This title is part of BHA's Jim Posewitz Digital Library: Required Reading for Conservationists
When I think of Desert Solitaire I remember a little riverside camp I scraped out of the grass and brush by the Colorado, not far from Moab, Utah, near the mouth of a canyon that’s since been re-named Grandstaff. I was a year out of college and living on public lands: national forests in South Dakota and Wyoming, national monuments in Arizona, BLM lands in Utah, for seasons at a time.
Edward Abbey woke me to the rare and piercing beauty of remote Western landscapes – and the looming threat of their dissolution. Desert Solitaire tells those tales but is also rowdy and profane, funny and sexy. For me the book was the gateway drug to Abbey’s other works, novels like The Brave Cowboy and The Monkey Wrench Gang, essays like Blood Sport, Snow Canyon and Death Valley. I’d be lying if I said that the writing of Edward Abbey had nothing to do with my young and growing conviction that these lands and waters – places owned in common by us American people – represent our most valuable possession, impossible to replace, easily lost … and worth fighting for.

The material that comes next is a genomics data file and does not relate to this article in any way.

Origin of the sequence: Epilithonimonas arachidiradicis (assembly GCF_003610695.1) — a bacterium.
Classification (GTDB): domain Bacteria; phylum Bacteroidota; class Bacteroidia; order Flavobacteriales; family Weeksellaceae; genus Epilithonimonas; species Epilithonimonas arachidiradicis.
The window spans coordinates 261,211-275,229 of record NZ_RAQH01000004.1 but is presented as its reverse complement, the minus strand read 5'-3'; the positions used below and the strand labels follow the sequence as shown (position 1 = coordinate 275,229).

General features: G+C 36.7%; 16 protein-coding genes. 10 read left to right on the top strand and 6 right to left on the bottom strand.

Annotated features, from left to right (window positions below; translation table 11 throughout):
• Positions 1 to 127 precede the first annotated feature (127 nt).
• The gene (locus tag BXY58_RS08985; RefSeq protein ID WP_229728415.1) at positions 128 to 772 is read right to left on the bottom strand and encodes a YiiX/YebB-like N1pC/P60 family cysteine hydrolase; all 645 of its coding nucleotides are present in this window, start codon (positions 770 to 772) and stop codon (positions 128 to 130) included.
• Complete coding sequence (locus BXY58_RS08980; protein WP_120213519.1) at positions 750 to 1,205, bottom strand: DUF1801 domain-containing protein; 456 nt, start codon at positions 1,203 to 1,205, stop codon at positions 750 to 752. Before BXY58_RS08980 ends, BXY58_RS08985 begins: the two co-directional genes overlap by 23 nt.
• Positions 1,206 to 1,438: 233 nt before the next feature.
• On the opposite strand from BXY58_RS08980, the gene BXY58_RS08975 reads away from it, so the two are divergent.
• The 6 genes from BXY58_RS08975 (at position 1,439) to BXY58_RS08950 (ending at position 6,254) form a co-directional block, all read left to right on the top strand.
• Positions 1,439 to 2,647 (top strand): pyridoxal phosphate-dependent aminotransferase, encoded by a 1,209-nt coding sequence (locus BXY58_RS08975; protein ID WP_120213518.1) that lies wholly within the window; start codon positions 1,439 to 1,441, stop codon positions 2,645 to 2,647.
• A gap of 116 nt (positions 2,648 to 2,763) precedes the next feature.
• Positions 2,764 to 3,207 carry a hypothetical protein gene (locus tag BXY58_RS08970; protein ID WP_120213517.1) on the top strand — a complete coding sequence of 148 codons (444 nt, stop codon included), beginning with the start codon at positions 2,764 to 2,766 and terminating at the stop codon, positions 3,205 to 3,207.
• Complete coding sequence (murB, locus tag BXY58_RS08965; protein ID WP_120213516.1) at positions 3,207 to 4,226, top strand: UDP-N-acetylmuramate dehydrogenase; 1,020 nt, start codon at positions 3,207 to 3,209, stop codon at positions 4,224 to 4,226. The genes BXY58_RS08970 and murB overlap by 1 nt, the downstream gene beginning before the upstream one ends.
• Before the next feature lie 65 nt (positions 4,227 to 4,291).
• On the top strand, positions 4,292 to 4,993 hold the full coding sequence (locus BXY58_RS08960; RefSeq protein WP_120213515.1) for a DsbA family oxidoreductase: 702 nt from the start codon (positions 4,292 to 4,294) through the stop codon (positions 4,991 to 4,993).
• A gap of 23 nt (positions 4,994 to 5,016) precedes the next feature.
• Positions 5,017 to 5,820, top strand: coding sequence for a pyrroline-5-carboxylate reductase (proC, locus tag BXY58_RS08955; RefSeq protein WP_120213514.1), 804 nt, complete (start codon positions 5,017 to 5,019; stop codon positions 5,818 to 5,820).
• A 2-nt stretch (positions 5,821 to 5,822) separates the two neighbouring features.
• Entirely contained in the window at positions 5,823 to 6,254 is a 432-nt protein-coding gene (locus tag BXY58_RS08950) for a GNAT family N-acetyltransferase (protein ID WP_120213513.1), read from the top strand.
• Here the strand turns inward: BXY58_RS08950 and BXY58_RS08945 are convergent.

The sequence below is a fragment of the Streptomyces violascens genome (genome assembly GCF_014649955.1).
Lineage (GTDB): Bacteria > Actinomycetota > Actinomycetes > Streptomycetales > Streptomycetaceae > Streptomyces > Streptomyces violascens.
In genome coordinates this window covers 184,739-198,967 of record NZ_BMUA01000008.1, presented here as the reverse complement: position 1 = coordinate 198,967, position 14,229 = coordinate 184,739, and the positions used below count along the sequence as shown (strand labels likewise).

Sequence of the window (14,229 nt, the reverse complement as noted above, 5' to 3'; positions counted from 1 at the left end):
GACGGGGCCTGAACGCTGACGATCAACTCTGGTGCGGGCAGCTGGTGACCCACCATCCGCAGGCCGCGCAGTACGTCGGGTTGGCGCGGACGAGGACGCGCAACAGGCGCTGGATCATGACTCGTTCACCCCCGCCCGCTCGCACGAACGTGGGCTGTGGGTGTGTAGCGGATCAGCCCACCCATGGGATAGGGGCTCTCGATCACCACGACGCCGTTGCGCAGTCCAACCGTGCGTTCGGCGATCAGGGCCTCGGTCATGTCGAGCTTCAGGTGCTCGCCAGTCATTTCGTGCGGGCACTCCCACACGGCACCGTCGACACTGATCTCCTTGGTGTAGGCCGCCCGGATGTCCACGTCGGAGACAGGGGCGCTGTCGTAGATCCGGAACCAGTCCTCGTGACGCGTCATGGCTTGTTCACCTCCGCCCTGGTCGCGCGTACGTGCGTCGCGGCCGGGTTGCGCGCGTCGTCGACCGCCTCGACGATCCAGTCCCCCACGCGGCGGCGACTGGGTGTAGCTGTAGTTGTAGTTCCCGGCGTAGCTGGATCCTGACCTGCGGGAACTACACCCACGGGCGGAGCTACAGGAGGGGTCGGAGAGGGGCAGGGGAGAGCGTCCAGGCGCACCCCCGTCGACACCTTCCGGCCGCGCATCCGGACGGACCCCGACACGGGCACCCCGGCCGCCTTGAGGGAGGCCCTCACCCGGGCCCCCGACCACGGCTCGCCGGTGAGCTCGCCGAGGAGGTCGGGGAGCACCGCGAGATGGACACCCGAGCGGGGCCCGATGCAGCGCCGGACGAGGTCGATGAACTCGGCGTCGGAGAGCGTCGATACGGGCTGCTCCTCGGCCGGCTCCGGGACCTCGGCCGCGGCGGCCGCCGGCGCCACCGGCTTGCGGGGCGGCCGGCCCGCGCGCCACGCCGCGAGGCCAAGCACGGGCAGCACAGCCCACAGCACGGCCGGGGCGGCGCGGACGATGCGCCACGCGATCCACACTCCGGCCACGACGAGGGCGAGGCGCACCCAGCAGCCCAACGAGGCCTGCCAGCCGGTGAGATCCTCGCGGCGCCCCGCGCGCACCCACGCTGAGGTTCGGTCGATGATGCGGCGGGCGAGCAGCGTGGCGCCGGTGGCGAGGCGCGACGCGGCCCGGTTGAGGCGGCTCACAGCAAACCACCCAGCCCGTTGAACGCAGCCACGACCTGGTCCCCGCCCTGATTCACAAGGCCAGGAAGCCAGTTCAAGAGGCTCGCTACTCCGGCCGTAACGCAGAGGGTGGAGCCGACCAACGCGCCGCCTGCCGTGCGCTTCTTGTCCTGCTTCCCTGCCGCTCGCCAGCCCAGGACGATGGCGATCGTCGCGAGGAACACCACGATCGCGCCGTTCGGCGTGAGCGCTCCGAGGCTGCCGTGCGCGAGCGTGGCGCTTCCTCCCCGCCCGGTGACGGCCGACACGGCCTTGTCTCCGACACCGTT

For how can any reasonable individual remain unmoved by Abbey’s call to action?
“This is not a travel guide but an elegy. A memorial. You’re holding a tombstone in your hands. A bloody rock. Don’t drop it on your foot – throw it at something big and glassy. What do you have to lose?”
-KATIE McKALIP, BHA Communications Director
Purchase Desert Solitaire on Amazon Smile, and register Backcountry Hunters & Anglers as your preferred non-profit to give back to your wild public lands, waters and wildlife.